Whether you’re an expert developer or a complete beginner, it’s always a good idea to learn a new programming language.
Of course, there’s not really one single language that every professional or aspiring developer must absolutely learn. The next language you choose to learn will depend on your current skill level and your overall career aspirations.
Don’t worry: I’ll break down your options in this article to help you figure out which programming language to tackle next. I’ll recommend three languages (one for beginners, one for intermediate developers, and one for experts), along with several alternatives you might prefer, depending on your preferences.
But first, let’s look at current trends to see which languages are gaining/falling in popularity.
Trends in programming languages
The chart below shows the most in-demand programming languages in 2018 compared to 2017.
Despite the fact that Java is more than 20 years old, it’s still the most popular programming language — though it has decreased in popularity since 2017. Java has been in high demand for a long time, likely because it can run on any hardware or OS. For example, all Android apps are based on Java and most Fortune 500 companies use it for back-end development.
Python, widely used for web development, is quickly catching up to Java in overall popularity. The language is widely used in scientific computing, data mining, and machine learning — which is where the growth in demand is coming from.
C++ and C#, used in video game development and system/application software (C# is used for Microsoft’s .NET platform), are down a bit in 2018 but still going strong. PHP is growing in popularity as a way to add web functions that HTML or CSS can’t handle, and also for its use with MySQL databases. And, finally, Perl remains a top language for its popularity among system and network admins as a “glue language” to connect different software components.
Once thing to notice about the chart above is that the top languages are all foundational. These languages (as discussed further below) are important for beginners to learn. But experts might be more interested in learning an advanced language.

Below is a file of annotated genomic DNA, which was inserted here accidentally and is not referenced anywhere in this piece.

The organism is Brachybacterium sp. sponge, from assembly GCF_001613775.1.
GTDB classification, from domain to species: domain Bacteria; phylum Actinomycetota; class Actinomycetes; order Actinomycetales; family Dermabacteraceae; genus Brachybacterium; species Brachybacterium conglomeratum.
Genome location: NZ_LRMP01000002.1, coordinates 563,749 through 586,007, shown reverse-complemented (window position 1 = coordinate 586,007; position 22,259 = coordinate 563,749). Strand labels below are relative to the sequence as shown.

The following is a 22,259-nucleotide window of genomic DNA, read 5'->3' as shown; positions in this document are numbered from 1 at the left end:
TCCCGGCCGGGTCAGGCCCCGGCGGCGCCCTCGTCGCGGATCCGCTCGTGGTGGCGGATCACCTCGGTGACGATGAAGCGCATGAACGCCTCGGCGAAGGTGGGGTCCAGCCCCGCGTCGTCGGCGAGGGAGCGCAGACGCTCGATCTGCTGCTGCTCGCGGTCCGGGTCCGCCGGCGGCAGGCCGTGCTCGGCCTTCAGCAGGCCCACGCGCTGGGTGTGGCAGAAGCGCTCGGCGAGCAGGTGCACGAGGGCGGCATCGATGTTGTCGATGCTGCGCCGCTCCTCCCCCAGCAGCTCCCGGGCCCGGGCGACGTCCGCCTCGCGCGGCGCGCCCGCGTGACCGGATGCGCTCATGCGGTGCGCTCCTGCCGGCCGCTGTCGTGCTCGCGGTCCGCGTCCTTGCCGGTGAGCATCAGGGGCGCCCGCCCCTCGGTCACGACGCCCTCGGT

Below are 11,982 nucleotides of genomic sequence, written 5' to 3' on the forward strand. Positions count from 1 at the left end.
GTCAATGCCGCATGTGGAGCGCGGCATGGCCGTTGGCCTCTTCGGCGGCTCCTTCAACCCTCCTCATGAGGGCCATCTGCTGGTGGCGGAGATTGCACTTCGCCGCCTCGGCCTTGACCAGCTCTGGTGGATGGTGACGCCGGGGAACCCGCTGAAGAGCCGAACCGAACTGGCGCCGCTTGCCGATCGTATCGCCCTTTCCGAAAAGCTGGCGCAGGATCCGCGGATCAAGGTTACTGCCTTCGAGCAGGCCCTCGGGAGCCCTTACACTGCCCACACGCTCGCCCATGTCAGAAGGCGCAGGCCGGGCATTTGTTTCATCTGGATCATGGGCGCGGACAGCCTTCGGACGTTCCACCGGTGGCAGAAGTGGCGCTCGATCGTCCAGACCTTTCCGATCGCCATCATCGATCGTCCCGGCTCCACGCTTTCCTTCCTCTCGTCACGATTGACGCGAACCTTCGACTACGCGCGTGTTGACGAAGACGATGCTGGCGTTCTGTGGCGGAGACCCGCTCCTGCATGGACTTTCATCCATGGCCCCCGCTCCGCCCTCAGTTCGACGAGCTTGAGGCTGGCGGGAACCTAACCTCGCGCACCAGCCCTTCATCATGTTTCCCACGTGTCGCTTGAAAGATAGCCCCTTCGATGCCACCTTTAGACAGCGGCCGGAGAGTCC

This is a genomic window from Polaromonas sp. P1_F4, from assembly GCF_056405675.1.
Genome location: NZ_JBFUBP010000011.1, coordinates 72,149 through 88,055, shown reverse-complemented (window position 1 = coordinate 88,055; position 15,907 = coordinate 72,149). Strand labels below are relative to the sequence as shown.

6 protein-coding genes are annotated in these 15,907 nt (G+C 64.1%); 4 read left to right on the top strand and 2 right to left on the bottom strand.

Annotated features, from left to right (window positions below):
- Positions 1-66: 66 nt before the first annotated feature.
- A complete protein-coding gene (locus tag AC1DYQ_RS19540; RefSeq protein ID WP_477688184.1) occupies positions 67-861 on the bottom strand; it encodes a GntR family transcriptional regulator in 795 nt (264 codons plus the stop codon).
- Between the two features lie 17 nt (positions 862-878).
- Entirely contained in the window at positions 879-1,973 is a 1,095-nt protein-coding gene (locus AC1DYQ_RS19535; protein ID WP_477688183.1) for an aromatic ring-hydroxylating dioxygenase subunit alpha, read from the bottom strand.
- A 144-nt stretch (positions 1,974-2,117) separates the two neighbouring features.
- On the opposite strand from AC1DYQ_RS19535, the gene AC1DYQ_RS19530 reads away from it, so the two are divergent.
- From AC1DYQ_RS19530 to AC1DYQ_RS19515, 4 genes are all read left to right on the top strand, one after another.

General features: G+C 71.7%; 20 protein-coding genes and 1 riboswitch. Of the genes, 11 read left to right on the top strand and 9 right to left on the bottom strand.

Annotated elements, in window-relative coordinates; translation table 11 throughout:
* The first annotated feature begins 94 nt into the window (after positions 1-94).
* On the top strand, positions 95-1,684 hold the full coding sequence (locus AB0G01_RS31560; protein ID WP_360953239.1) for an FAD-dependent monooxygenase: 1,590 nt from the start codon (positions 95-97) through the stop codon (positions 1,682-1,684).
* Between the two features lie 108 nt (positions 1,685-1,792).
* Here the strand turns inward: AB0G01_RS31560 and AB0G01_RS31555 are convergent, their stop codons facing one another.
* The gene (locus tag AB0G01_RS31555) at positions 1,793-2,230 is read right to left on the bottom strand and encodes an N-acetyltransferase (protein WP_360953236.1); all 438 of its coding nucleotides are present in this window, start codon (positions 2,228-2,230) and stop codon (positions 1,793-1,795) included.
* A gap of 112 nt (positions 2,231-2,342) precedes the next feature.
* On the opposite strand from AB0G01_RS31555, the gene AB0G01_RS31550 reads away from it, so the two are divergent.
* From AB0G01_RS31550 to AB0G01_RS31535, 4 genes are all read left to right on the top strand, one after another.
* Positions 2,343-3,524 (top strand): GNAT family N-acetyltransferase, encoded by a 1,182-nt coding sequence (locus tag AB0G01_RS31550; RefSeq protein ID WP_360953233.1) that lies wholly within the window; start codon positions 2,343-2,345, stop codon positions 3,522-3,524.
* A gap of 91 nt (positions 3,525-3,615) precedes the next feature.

Foundational vs. advanced programming languages
The most in-demand languages are sometimes referred to as foundational programming languages. They’ve been used since the early days to build the foundation of modern computing and networking.
However, there are also many, many niche languages with growing developer communities, such as Haskell (used for AI and machine learning), Scala (a replacement for Java), ML (a functional language), Scheme (used for AI and web-based programming), and hundreds more.
These advanced languages are not beginner-friendly. However, if you plan to become an expert in a particular field, like AI and machine learning, knowing a language like Haskell could be an invaluable skill.
Once you learn one or more foundational languages, you should be able to learn just about any new or more advanced programming language. Remember that it’s almost never a bad idea to learn a new language, as it will help you learn to think about problems in different ways.
With this in mind, below are three languages that are must-learns for developers at various skill levels (beginner, intermediate, and advanced), along with a few alternatives.
A coding language for beginners
Alternatives for beginners
Python is relatively easy and fun to learn, with very few strict syntax rules. In fact, it reads like English, so even a pure beginner can understand the code. Python was used to build Instagram, YouTube, and Spotify, so it could be your ticket to a job with a top company.